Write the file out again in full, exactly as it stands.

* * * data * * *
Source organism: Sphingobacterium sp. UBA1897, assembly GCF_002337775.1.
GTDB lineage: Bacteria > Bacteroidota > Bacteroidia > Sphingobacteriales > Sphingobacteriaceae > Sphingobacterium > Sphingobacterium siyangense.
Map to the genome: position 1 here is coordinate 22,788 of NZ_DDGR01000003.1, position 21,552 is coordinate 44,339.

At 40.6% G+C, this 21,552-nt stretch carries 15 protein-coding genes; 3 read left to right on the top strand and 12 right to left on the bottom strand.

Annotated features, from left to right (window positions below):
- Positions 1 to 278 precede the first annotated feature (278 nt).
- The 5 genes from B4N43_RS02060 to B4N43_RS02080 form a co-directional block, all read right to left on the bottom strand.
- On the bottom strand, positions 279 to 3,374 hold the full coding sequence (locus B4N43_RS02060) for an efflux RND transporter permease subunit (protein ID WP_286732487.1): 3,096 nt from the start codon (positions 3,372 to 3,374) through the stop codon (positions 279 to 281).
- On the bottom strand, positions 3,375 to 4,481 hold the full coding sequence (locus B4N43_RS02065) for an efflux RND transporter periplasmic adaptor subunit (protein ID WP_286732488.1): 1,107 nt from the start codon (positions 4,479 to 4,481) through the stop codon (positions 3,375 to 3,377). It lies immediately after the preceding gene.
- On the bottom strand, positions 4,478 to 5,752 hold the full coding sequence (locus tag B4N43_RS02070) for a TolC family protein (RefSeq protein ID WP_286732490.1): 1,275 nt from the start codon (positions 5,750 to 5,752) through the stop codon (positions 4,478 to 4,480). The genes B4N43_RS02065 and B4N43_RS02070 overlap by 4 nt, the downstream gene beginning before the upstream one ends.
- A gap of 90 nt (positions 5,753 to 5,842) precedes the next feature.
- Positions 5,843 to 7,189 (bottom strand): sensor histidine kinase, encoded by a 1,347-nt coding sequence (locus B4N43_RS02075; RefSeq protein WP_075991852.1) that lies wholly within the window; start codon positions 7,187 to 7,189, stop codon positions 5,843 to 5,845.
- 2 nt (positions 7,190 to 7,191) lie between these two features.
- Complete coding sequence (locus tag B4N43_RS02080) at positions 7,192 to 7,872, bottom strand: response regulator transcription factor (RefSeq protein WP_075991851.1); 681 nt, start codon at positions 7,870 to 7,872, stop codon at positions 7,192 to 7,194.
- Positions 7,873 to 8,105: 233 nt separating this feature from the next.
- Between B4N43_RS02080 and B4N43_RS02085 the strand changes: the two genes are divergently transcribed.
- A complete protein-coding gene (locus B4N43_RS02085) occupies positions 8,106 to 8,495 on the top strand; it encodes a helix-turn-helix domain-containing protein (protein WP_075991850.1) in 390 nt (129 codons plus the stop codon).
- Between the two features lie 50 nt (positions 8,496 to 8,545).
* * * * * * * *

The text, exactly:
Source organism: Sphingobacterium sp. UBA1897, assembly GCF_002337775.1.
GTDB lineage: Bacteria > Bacteroidota > Bacteroidia > Sphingobacteriales > Sphingobacteriaceae > Sphingobacterium > Sphingobacterium siyangense.
Map to the genome: position 1 here is coordinate 22,788 of NZ_DDGR01000003.1, position 21,552 is coordinate 44,339.

At 40.6% G+C, this 21,552-nt stretch carries 15 protein-coding genes; 3 read left to right on the top strand and 12 right to left on the bottom strand.

Annotated features, from left to right (window positions below):
- Positions 1 to 278 precede the first annotated feature (278 nt).
- The 5 genes from B4N43_RS02060 to B4N43_RS02080 form a co-directional block, all read right to left on the bottom strand.
- On the bottom strand, positions 279 to 3,374 hold the full coding sequence (locus B4N43_RS02060) for an efflux RND transporter permease subunit (protein ID WP_286732487.1): 3,096 nt from the start codon (positions 3,372 to 3,374) through the stop codon (positions 279 to 281).
- On the bottom strand, positions 3,375 to 4,481 hold the full coding sequence (locus B4N43_RS02065) for an efflux RND transporter periplasmic adaptor subunit (protein ID WP_286732488.1): 1,107 nt from the start codon (positions 4,479 to 4,481) through the stop codon (positions 3,375 to 3,377). It lies immediately after the preceding gene.
- On the bottom strand, positions 4,478 to 5,752 hold the full coding sequence (locus tag B4N43_RS02070) for a TolC family protein (RefSeq protein ID WP_286732490.1): 1,275 nt from the start codon (positions 5,750 to 5,752) through the stop codon (positions 4,478 to 4,480). The genes B4N43_RS02065 and B4N43_RS02070 overlap by 4 nt, the downstream gene beginning before the upstream one ends.
- A gap of 90 nt (positions 5,753 to 5,842) precedes the next feature.
- Positions 5,843 to 7,189 (bottom strand): sensor histidine kinase, encoded by a 1,347-nt coding sequence (locus B4N43_RS02075; RefSeq protein WP_075991852.1) that lies wholly within the window; start codon positions 7,187 to 7,189, stop codon positions 5,843 to 5,845.
- 2 nt (positions 7,190 to 7,191) lie between these two features.
- Complete coding sequence (locus tag B4N43_RS02080) at positions 7,192 to 7,872, bottom strand: response regulator transcription factor (RefSeq protein WP_075991851.1); 681 nt, start codon at positions 7,870 to 7,872, stop codon at positions 7,192 to 7,194.
- Positions 7,873 to 8,105: 233 nt separating this feature from the next.
- Between B4N43_RS02080 and B4N43_RS02085 the strand changes: the two genes are divergently transcribed.
- A complete protein-coding gene (locus B4N43_RS02085) occupies positions 8,106 to 8,495 on the top strand; it encodes a helix-turn-helix domain-containing protein (protein WP_075991850.1) in 390 nt (129 codons plus the stop codon).
- Between the two features lie 50 nt (positions 8,496 to 8,545).